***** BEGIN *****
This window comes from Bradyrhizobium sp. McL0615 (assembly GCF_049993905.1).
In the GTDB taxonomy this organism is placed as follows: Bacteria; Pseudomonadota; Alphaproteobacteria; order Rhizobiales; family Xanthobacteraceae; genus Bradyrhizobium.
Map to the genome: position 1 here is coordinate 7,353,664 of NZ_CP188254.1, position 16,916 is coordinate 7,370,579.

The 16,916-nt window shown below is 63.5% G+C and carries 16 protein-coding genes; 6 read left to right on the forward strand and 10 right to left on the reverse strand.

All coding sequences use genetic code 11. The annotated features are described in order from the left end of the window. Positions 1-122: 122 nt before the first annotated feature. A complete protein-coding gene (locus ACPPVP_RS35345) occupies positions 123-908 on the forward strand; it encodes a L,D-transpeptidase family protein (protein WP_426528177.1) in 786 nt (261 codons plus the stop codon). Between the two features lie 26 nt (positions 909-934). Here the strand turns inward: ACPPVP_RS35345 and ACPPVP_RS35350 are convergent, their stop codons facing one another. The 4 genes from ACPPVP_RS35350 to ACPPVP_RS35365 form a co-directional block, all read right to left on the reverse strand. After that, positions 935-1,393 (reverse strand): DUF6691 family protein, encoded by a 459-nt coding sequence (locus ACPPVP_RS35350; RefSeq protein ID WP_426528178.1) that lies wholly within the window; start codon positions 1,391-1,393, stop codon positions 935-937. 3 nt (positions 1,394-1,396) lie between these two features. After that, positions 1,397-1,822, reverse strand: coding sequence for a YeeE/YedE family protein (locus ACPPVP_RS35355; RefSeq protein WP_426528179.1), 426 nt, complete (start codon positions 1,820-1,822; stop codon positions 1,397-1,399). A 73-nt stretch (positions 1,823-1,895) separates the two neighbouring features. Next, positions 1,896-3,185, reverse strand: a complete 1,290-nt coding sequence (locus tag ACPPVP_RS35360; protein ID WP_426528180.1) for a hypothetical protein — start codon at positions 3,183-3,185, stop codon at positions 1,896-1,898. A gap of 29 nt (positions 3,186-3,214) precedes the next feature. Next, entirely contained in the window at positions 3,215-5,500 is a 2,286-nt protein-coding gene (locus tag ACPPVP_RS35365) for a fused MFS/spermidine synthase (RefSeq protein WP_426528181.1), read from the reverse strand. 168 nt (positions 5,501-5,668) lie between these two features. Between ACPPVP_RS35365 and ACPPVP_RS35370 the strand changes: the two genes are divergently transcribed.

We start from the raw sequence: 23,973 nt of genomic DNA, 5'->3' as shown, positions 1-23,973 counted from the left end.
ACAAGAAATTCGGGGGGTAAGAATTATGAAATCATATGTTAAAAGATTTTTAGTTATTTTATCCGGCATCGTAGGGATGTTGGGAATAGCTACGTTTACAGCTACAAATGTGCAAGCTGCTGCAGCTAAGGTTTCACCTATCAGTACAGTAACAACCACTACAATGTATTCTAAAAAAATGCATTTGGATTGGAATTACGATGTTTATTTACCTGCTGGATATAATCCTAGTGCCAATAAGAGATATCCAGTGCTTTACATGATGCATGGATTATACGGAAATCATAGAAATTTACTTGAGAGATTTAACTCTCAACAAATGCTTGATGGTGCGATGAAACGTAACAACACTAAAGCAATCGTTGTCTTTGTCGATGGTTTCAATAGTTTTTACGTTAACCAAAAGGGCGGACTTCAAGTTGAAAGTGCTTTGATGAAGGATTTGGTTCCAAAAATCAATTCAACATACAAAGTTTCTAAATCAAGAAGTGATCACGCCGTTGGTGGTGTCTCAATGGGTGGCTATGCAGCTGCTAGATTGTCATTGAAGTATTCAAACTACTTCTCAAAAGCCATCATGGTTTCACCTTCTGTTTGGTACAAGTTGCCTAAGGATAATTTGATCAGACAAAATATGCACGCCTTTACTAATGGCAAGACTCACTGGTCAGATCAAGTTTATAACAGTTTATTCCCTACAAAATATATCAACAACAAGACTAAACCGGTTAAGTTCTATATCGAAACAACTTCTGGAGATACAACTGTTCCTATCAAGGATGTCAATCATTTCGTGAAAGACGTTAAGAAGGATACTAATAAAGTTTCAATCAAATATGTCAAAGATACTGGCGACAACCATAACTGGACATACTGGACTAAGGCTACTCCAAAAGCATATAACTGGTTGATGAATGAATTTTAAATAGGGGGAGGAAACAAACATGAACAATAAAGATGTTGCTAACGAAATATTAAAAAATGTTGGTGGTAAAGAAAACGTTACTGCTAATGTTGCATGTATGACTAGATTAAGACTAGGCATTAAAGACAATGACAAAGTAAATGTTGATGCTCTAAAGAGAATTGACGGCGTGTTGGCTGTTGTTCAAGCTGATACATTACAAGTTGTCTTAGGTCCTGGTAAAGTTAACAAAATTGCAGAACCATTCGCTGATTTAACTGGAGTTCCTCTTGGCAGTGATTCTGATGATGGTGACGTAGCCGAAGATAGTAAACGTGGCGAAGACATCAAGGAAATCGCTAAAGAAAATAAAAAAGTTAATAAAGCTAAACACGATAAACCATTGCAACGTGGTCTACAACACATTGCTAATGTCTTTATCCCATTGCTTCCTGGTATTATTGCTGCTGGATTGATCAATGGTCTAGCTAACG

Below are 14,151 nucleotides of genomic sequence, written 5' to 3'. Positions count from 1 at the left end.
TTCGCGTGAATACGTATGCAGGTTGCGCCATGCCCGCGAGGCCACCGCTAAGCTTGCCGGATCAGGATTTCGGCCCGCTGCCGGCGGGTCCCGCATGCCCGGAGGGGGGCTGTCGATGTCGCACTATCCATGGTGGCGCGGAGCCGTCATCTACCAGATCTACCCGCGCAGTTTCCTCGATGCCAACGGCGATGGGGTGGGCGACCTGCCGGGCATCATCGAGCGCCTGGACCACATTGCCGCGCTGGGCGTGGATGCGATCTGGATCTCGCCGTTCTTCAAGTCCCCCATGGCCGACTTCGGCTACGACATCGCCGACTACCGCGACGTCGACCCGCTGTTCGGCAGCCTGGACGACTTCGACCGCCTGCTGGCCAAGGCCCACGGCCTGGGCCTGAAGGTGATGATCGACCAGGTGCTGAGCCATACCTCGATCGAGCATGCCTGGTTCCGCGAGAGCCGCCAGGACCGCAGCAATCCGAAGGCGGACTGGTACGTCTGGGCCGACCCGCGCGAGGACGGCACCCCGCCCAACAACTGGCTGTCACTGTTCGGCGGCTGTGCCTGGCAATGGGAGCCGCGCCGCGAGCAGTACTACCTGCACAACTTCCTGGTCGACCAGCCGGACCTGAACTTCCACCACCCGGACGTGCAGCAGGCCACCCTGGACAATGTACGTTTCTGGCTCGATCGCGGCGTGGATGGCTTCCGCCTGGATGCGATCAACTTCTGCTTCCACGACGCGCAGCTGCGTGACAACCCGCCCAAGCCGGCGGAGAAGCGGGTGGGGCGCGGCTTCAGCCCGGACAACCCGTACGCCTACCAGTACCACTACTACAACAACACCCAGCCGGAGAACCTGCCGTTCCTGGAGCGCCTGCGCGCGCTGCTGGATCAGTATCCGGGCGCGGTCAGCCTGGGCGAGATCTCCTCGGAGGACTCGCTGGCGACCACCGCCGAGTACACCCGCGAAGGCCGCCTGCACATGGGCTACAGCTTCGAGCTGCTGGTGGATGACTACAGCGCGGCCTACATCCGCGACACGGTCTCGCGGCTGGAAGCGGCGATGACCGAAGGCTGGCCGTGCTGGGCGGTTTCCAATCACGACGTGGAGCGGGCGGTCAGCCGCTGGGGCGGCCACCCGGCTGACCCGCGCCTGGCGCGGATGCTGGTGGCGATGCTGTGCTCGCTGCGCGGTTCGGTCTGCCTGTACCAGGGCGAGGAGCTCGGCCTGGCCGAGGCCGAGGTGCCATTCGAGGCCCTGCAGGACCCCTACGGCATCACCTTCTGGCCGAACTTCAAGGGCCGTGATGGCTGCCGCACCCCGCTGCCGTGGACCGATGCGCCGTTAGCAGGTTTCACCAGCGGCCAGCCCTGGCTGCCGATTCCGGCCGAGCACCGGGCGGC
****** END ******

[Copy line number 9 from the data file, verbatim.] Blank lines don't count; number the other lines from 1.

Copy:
TTCGCGTGAATACGTATGCAGGTTGCGCCATGCCCGCGAGGCCACCGCTAAGCTTGCCGGATCAGGATTTCGGCCCGCTGCCGGCGGGTCCCGCATGCCCGGAGGGGGGCTGTCGATGTCGCACTATCCATGGTGGCGCGGAGCCGTCATCTACCAGATCTACCCGCGCAGTTTCCTCGATGCCAACGGCGATGGGGTGGGCGACCTGCCGGGCATCATCGAGCGCCTGGACCACATTGCCGCGCTGGGCGTGGATGCGATCTGGATCTCGCCGTTCTTCAAGTCCCCCATGGCCGACTTCGGCTACGACATCGCCGACTACCGCGACGTCGACCCGCTGTTCGGCAGCCTGGACGACTTCGACCGCCTGCTGGCCAAGGCCCACGGCCTGGGCCTGAAGGTGATGATCGACCAGGTGCTGAGCCATACCTCGATCGAGCATGCCTGGTTCCGCGAGAGCCGCCAGGACCGCAGCAATCCGAAGGCGGACTGGTACGTCTGGGCCGACCCGCGCGAGGACGGCACCCCGCCCAACAACTGGCTGTCACTGTTCGGCGGCTGTGCCTGGCAATGGGAGCCGCGCCGCGAGCAGTACTACCTGCACAACTTCCTGGTCGACCAGCCGGACCTGAACTTCCACCACCCGGACGTGCAGCAGGCCACCCTGGACAATGTACGTTTCTGGCTCGATCGCGGCGTGGATGGCTTCCGCCTGGATGCGATCAACTTCTGCTTCCACGACGCGCAGCTGCGTGACAACCCGCCCAAGCCGGCGGAGAAGCGGGTGGGGCGCGGCTTCAGCCCGGACAACCCGTACGCCTACCAGTACCACTACTACAACAACACCCAGCCGGAGAACCTGCCGTTCCTGGAGCGCCTGCGCGCGCTGCTGGATCAGTATCCGGGCGCGGTCAGCCTGGGCGAGATCTCCTCGGAGGACTCGCTGGCGACCACCGCCGAGTACACCCGCGAAGGCCGCCTGCACATGGGCTACAGCTTCGAGCTGCTGGTGGATGACTACAGCGCGGCCTACATCCGCGACACGGTCTCGCGGCTGGAAGCGGCGATGACCGAAGGCTGGCCGTGCTGGGCGGTTTCCAATCACGACGTGGAGCGGGCGGTCAGCCGCTGGGGCGGCCACCCGGCTGACCCGCGCCTGGCGCGGATGCTGGTGGCGATGCTGTGCTCGCTGCGCGGTTCGGTCTGCCTGTACCAGGGCGAGGAGCTCGGCCTGGCCGAGGCCGAGGTGCCATTCGAGGCCCTGCAGGACCCCTACGGCATCACCTTCTGGCCGAACTTCAAGGGCCGTGATGGCTGCCGCACCCCGCTGCCGTGGACCGATGCGCCGTTAGCAGGTTTCACCAGCGGCCAGCCCTGGCTGCCGATTCCGGCCGAGCACCGGGCGGC